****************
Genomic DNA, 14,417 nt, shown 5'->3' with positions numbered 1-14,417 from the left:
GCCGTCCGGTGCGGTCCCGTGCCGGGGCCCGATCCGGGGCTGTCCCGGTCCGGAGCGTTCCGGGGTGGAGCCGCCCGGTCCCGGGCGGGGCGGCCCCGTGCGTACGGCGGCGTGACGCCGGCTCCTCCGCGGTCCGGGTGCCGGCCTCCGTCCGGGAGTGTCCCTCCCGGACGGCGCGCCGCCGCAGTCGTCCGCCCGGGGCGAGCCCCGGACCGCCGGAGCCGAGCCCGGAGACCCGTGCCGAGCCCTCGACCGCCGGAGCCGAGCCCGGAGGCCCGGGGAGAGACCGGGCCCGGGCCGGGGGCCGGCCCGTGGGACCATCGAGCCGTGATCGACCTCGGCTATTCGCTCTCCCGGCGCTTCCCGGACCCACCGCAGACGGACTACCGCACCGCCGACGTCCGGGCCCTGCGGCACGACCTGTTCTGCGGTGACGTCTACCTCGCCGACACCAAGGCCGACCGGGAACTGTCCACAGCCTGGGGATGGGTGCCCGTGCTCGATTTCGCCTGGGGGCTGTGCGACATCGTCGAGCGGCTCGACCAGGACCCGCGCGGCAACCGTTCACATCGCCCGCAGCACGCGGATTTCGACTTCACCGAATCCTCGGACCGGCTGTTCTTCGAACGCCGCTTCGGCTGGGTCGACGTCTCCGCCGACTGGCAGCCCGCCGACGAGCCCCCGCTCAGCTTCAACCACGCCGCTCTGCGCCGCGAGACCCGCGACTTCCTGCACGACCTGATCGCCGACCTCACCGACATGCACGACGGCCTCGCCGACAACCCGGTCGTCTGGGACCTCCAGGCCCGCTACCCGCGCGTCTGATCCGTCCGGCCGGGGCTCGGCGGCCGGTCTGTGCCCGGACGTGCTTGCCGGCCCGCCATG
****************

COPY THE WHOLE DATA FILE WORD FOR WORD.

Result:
Genomic DNA, 14,417 nt, shown 5'->3' with positions numbered 1-14,417 from the left:
GCCGTCCGGTGCGGTCCCGTGCCGGGGCCCGATCCGGGGCTGTCCCGGTCCGGAGCGTTCCGGGGTGGAGCCGCCCGGTCCCGGGCGGGGCGGCCCCGTGCGTACGGCGGCGTGACGCCGGCTCCTCCGCGGTCCGGGTGCCGGCCTCCGTCCGGGAGTGTCCCTCCCGGACGGCGCGCCGCCGCAGTCGTCCGCCCGGGGCGAGCCCCGGACCGCCGGAGCCGAGCCCGGAGACCCGTGCCGAGCCCTCGACCGCCGGAGCCGAGCCCGGAGGCCCGGGGAGAGACCGGGCCCGGGCCGGGGGCCGGCCCGTGGGACCATCGAGCCGTGATCGACCTCGGCTATTCGCTCTCCCGGCGCTTCCCGGACCCACCGCAGACGGACTACCGCACCGCCGACGTCCGGGCCCTGCGGCACGACCTGTTCTGCGGTGACGTCTACCTCGCCGACACCAAGGCCGACCGGGAACTGTCCACAGCCTGGGGATGGGTGCCCGTGCTCGATTTCGCCTGGGGGCTGTGCGACATCGTCGAGCGGCTCGACCAGGACCCGCGCGGCAACCGTTCACATCGCCCGCAGCACGCGGATTTCGACTTCACCGAATCCTCGGACCGGCTGTTCTTCGAACGCCGCTTCGGCTGGGTCGACGTCTCCGCCGACTGGCAGCCCGCCGACGAGCCCCCGCTCAGCTTCAACCACGCCGCTCTGCGCCGCGAGACCCGCGACTTCCTGCACGACCTGATCGCCGACCTCACCGACATGCACGACGGCCTCGCCGACAACCCGGTCGTCTGGGACCTCCAGGCCCGCTACCCGCGCGTCTGATCCGTCCGGCCGGGGCTCGGCGGCCGGTCTGTGCCCGGACGTGCTTGCCGGCCCGCCATG